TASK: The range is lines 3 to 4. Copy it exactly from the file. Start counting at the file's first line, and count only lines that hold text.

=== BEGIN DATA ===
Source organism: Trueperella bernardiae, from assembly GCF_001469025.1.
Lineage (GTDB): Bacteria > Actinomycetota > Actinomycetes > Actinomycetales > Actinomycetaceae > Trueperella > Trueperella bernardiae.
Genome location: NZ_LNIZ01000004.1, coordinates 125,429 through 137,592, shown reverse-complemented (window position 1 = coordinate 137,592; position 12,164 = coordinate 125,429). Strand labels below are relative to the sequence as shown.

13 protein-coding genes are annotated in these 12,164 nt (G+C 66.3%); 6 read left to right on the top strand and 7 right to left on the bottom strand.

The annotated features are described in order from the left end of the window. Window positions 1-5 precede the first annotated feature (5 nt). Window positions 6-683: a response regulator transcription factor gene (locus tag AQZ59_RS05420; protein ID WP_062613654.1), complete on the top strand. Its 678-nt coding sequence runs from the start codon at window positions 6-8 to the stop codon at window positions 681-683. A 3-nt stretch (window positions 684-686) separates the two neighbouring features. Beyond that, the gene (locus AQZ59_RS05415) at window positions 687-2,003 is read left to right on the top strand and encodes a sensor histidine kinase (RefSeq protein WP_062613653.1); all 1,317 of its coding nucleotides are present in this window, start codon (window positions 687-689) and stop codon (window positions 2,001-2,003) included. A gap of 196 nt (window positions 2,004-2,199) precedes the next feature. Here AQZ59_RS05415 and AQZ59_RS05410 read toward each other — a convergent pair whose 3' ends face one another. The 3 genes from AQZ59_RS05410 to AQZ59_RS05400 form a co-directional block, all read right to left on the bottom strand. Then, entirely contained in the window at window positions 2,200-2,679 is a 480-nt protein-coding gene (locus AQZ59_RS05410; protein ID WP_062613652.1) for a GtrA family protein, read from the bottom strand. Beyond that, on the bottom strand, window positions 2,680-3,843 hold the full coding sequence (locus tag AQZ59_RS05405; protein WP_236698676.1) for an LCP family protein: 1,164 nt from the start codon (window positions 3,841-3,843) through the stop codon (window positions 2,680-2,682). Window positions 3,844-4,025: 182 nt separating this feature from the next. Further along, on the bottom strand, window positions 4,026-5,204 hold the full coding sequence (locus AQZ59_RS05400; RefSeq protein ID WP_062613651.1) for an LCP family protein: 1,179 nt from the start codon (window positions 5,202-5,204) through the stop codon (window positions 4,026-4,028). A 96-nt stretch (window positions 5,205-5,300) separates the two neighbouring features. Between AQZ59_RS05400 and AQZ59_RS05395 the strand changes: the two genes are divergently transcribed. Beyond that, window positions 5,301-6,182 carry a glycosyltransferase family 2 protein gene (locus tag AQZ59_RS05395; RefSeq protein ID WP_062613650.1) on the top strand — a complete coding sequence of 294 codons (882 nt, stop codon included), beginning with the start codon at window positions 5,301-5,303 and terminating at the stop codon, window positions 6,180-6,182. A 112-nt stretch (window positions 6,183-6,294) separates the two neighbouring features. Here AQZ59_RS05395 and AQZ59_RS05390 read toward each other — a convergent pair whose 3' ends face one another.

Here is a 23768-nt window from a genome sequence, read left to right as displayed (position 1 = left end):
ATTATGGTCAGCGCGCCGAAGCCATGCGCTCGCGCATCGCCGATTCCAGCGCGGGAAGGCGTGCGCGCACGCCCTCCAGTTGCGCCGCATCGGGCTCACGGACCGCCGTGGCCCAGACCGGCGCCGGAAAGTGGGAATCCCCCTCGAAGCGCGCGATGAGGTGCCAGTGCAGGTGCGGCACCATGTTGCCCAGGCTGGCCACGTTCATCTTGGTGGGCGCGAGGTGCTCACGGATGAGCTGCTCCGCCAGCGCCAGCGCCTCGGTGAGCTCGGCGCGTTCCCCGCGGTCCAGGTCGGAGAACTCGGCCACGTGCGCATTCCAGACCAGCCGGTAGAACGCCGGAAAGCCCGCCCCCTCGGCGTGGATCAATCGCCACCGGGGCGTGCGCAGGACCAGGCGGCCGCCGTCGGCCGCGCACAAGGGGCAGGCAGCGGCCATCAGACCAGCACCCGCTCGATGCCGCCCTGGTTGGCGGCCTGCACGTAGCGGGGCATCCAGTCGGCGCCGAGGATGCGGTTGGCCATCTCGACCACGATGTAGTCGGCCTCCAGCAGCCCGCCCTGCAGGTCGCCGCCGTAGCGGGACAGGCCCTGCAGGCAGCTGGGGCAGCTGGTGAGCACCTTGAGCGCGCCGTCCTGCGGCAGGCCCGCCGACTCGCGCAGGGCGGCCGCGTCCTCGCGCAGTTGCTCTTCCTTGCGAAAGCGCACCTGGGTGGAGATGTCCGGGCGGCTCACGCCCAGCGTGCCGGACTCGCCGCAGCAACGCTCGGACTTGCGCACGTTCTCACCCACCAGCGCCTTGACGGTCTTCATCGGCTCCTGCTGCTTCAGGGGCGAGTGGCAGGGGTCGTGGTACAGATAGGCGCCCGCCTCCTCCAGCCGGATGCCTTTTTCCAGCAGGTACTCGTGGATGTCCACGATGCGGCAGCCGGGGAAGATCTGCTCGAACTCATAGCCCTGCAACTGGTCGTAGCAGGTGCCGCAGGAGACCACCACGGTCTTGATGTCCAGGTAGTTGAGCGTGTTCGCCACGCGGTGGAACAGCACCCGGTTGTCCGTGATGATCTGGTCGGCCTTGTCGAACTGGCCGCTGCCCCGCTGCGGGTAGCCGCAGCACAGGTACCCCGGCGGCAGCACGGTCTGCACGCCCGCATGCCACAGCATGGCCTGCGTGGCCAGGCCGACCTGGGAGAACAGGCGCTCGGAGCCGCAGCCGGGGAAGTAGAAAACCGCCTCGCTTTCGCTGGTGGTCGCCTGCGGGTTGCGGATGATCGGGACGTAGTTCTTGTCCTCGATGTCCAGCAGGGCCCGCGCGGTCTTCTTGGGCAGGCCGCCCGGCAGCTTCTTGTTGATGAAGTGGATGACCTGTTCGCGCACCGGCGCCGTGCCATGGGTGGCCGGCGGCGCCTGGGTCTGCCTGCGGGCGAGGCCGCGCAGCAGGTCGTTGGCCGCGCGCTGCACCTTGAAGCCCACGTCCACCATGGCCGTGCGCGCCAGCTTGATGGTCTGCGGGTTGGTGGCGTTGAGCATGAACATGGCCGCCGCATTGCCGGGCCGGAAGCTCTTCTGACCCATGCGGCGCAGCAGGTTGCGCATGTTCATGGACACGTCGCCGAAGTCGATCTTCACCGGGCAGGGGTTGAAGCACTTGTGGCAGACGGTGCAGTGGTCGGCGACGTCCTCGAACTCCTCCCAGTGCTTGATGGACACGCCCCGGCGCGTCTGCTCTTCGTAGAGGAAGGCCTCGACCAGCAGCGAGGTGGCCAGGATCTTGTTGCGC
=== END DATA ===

Genome location: NZ_LNIZ01000004.1, coordinates 125,429 through 137,592, shown reverse-complemented (window position 1 = coordinate 137,592; position 12,164 = coordinate 125,429). Strand labels below are relative to the sequence as shown.

13 protein-coding genes are annotated in these 12,164 nt (G+C 66.3%); 6 read left to right on the top strand and 7 right to left on the bottom strand.